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Female H.S. athletes often ignore concussion symptoms, study says
A new study suggests that female high school athletes tend to not recognize concussion symptoms, and even when they do are unlikely to report them.
In a small sample size researchers surveyed 77 high school female athletes about their experience with sports-related head injuries and concussion symptoms. Thirty-one of the athletes said that they believed they had sustained a concussion -- a rate of about 40 percent.
The study appears in the Journal of Trauma Nursing, the official publication of the Society of Trauma Nurses.
Of the 31 athletes reporting a suspected concussion, 10 didn't tell a coach or trainer about their symptoms. Athletes who didn't report symptoms said they thought the injury wasn't a big deal, wanted to keep playing or thought the symptoms wouldn't last long.
"Our results suggest that, most of the time, the athlete who is experiencing symptoms of a concussion doesn't even recognize it as a concussion," said lead author Tracy McDonald of the University of Kansas Hospital, Kansas City. "Even when they do recognize it as a concussion, they are unlikely to report it to seek help."
Overall, three-fourths of the athletes -- 58 out of 77 -- said they had experienced some type of symptom consistent with concussion after traumatic contact.
"Even though the majority of these students did not associate those symptoms with having a concussion, they likely did," McDonald says.
Basketball players were most likely to report diagnosed or suspected concussions (53 percent); followed by soccer players (43 percent).
Headache was the most frequent symptom, followed by dizziness, sensitivity to light or noise, and blurred vision. Symptoms lasted less than a day in two-thirds of athletes. However, 10 percent had symptoms lasting a week or longer.
The findings suggest "a limited understanding of the risks associated with concussion injuries," according to the authors. Only two-thirds of the athletes said they had received concussion education as part of their school curriculum or athletic program.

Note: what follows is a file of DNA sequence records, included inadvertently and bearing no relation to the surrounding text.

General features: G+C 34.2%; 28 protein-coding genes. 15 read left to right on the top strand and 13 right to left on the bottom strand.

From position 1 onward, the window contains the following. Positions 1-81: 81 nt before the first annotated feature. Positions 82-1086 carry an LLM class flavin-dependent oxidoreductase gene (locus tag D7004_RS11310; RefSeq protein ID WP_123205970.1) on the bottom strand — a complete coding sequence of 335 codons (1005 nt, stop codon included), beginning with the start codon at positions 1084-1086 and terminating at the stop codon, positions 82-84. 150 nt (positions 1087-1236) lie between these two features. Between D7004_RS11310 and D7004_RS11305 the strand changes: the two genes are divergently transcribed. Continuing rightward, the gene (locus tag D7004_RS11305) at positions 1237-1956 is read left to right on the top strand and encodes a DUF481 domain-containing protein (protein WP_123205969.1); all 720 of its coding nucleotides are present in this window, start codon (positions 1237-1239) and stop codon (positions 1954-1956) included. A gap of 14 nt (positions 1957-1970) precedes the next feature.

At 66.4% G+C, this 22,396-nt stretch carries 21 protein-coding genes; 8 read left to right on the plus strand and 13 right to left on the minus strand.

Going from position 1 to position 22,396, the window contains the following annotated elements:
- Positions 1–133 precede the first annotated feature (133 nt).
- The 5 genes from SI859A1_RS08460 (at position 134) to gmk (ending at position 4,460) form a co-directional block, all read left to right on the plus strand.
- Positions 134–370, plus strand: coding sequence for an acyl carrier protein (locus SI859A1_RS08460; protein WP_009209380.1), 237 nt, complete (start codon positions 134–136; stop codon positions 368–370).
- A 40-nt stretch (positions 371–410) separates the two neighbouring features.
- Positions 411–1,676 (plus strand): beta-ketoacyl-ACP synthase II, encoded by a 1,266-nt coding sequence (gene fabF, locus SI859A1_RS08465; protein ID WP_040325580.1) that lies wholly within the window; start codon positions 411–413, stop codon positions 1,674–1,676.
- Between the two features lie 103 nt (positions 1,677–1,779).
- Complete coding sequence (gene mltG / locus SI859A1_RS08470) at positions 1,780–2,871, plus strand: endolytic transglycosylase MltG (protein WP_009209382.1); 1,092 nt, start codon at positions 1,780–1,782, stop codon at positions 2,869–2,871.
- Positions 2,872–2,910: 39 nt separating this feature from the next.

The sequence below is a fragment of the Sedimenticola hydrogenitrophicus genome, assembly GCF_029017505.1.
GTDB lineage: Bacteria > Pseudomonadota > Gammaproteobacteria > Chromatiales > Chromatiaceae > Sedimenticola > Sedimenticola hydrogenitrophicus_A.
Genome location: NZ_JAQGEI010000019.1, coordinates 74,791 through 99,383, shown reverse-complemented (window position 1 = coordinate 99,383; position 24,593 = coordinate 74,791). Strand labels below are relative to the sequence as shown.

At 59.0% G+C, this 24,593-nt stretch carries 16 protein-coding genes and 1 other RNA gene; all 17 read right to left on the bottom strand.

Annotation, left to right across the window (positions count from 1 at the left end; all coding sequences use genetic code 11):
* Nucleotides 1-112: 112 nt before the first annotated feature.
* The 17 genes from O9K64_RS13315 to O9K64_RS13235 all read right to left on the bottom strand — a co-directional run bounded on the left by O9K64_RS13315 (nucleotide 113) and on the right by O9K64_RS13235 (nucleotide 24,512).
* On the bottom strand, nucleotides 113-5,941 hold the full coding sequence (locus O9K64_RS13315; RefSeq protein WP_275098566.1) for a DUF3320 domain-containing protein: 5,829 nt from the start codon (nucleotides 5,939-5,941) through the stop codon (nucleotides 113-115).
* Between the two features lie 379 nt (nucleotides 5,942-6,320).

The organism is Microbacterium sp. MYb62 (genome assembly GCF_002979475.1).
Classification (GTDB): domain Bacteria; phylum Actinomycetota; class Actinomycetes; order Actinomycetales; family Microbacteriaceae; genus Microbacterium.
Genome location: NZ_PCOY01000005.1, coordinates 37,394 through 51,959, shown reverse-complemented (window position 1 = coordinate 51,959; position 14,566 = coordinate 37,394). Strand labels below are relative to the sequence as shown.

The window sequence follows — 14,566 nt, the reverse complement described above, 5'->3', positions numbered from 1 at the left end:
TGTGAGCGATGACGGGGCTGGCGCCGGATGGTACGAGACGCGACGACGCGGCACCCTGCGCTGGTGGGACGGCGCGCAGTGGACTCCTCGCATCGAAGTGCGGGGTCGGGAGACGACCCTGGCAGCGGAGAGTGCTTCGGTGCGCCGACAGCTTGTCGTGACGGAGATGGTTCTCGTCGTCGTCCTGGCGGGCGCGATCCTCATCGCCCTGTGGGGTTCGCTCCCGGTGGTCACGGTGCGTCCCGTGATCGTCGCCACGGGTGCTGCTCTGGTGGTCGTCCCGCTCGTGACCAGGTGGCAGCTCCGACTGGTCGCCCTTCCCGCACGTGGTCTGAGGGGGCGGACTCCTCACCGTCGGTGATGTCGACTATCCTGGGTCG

The study adds to the limited data on concussions, and under-reporting of possible concussion symptoms, among female athletes. Available evidence suggests that females may be at higher risk of concussions compared to male athletes, and are more likely to have a prolonged recovery period.
"Under-reporting of concussions and concussion-like symptoms in athletes continues to be a serious medical concern and research focus," the researchers write. Prompt symptom reporting is essential to identify possible concussions and remove the injured athlete from play or practice. While still too high, the rate of unreported concussions in this study of female athletes is lower than in previous studies of male athletes.
The authors acknowledge some key limitations of their study -- including its small sample size and the lack of a clear definition of concussion and concussion symptoms.
The findings highlight the need for more effective concussion education programs for adolescent athletes, Tracy McDonald and coauthors believe.
They conclude, "Creating uniform, evidence-based educational symptoms across youth sports programs, regardless of sex, may lead to improved concussion reporting and ultimately fewer secondary complications."
Girl soccer players are five times more likely than boys to return to play the same day after a concussion
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